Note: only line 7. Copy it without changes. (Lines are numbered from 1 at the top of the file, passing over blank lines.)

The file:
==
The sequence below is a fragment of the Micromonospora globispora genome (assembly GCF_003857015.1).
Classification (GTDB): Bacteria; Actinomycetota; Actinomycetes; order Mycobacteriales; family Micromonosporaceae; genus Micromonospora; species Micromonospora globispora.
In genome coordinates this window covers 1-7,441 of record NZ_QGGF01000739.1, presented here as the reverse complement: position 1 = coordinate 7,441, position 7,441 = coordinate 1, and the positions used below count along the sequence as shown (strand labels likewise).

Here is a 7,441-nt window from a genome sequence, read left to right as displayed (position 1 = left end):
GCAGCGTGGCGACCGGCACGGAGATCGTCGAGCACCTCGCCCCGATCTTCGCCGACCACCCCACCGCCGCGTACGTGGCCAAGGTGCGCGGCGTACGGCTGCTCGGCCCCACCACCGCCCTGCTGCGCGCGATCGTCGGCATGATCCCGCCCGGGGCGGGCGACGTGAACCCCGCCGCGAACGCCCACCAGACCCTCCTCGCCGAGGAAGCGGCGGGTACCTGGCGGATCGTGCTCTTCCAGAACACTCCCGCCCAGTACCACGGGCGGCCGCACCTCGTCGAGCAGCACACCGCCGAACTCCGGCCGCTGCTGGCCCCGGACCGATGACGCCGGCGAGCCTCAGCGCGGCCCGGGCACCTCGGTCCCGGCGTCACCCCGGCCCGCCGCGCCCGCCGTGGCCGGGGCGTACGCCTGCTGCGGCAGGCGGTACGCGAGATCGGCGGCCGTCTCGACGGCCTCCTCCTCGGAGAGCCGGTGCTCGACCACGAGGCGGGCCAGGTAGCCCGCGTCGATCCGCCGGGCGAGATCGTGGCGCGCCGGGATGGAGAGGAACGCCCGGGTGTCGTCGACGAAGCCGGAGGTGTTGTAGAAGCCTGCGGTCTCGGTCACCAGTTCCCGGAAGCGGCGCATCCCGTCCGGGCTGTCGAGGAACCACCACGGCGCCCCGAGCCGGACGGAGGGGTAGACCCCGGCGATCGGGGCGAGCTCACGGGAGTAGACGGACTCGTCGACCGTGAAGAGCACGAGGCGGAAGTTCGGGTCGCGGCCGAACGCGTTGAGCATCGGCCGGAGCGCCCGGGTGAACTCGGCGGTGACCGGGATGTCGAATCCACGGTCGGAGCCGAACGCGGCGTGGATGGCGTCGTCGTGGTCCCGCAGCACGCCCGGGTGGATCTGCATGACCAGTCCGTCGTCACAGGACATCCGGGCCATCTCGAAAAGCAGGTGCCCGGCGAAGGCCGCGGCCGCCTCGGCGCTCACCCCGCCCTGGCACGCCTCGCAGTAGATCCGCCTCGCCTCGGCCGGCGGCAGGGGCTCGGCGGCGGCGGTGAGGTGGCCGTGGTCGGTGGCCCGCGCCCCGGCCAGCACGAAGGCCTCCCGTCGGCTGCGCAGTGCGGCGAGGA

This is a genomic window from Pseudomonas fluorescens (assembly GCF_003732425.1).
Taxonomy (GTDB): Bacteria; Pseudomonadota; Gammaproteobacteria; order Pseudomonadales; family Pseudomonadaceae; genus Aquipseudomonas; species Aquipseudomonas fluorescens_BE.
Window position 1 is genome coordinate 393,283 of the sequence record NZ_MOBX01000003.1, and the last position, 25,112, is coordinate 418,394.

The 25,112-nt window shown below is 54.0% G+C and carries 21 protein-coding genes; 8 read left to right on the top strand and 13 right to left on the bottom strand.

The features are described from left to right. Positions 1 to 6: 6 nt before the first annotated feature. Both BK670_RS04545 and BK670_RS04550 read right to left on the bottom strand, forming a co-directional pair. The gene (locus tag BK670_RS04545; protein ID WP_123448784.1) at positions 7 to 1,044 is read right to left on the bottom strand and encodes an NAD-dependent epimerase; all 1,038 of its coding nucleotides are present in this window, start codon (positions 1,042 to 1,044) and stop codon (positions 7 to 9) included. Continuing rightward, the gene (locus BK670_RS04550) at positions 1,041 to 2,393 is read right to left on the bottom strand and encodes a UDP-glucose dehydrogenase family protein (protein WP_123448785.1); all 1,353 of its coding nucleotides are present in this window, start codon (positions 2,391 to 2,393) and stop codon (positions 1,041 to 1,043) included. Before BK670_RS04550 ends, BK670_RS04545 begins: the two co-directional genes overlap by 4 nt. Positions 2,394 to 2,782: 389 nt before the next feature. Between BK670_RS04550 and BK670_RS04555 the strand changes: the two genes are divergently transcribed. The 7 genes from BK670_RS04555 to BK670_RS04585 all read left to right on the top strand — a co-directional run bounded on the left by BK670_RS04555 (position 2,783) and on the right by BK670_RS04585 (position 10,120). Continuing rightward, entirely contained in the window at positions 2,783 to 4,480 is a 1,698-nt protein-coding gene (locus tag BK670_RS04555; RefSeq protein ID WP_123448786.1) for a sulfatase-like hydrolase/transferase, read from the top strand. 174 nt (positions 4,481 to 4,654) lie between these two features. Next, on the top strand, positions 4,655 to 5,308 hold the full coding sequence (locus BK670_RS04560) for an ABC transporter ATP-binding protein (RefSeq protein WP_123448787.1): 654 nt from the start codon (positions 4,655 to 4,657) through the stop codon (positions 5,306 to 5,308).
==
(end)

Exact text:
Taxonomy (GTDB): Bacteria; Pseudomonadota; Gammaproteobacteria; order Pseudomonadales; family Pseudomonadaceae; genus Aquipseudomonas; species Aquipseudomonas fluorescens_BE.